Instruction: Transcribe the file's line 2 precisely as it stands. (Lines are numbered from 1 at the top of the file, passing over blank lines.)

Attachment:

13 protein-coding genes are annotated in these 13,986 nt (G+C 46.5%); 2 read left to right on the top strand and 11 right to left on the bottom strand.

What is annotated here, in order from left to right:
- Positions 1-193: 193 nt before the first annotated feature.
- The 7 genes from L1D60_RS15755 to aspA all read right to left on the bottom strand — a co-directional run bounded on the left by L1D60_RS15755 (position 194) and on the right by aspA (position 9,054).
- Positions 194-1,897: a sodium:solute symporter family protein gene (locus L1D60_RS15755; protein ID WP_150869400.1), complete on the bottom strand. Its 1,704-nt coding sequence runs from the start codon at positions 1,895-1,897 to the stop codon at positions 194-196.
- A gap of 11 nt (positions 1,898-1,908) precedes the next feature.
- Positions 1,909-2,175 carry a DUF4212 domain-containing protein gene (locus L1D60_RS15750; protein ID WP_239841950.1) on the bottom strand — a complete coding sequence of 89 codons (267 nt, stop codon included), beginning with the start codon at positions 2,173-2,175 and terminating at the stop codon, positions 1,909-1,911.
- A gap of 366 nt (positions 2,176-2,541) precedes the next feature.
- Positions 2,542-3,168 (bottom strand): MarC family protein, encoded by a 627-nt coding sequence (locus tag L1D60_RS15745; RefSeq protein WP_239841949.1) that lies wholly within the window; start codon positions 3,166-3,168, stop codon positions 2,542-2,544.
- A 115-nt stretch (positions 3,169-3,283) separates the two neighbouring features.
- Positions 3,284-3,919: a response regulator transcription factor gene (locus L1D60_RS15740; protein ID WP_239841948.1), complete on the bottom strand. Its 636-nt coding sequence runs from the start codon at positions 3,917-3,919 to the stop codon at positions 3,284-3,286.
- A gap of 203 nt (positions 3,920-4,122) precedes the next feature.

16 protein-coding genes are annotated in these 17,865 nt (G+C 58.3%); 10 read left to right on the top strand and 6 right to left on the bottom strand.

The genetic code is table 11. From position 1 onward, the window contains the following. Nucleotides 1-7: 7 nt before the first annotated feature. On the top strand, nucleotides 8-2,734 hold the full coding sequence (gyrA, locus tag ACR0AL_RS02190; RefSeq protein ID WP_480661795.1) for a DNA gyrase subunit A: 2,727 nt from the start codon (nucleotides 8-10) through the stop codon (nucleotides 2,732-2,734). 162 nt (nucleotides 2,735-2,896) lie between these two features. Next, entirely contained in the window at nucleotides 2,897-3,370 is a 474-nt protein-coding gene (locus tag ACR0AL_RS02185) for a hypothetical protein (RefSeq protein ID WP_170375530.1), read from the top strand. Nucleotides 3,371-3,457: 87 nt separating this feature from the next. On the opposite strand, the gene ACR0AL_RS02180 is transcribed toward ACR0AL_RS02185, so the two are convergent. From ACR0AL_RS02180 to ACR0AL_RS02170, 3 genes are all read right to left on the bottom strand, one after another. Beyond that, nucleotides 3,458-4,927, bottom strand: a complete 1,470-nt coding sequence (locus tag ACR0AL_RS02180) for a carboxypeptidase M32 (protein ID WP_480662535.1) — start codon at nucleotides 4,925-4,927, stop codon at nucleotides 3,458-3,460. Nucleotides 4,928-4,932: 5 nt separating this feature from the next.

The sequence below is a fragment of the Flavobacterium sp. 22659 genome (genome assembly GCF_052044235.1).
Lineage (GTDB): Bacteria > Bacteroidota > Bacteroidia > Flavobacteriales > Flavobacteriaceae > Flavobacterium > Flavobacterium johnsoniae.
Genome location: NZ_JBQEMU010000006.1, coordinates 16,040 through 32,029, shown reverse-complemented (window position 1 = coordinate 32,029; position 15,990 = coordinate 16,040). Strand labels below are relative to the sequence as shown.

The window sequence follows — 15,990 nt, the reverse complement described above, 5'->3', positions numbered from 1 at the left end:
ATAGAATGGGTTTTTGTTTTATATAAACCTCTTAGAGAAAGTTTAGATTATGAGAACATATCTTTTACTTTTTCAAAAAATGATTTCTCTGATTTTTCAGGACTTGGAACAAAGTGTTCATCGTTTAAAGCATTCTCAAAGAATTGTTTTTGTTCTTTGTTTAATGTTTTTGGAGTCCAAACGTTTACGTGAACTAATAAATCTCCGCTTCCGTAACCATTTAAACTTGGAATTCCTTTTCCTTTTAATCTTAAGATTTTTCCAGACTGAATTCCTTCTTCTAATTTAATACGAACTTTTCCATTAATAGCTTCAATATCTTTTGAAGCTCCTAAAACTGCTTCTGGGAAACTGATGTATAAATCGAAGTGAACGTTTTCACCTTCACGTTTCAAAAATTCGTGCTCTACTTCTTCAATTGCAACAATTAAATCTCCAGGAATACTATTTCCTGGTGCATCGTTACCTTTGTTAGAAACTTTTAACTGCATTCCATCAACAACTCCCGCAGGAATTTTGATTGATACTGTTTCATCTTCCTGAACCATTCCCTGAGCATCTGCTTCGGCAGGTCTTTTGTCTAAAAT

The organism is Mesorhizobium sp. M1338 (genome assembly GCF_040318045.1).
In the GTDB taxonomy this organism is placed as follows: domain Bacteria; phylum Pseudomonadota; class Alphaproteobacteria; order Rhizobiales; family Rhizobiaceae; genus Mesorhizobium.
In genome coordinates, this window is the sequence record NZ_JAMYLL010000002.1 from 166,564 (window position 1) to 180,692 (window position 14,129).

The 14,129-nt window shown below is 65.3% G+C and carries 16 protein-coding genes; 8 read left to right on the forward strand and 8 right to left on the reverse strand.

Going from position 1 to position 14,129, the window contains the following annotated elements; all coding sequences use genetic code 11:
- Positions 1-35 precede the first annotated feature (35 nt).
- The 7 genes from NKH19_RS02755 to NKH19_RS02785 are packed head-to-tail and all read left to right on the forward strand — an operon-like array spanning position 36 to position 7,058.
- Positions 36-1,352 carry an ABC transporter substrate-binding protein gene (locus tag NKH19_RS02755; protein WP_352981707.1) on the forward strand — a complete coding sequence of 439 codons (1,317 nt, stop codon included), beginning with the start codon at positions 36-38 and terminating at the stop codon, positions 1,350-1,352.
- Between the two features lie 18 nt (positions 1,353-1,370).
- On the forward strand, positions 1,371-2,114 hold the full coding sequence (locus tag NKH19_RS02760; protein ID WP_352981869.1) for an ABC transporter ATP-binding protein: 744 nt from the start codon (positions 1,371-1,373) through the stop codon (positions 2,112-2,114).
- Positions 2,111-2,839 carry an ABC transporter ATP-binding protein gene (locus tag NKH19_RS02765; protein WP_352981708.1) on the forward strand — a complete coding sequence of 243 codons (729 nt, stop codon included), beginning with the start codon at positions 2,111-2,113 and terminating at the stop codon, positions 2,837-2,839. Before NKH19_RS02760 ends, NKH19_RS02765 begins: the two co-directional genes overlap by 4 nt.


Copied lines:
What is annotated here, in order from left to right: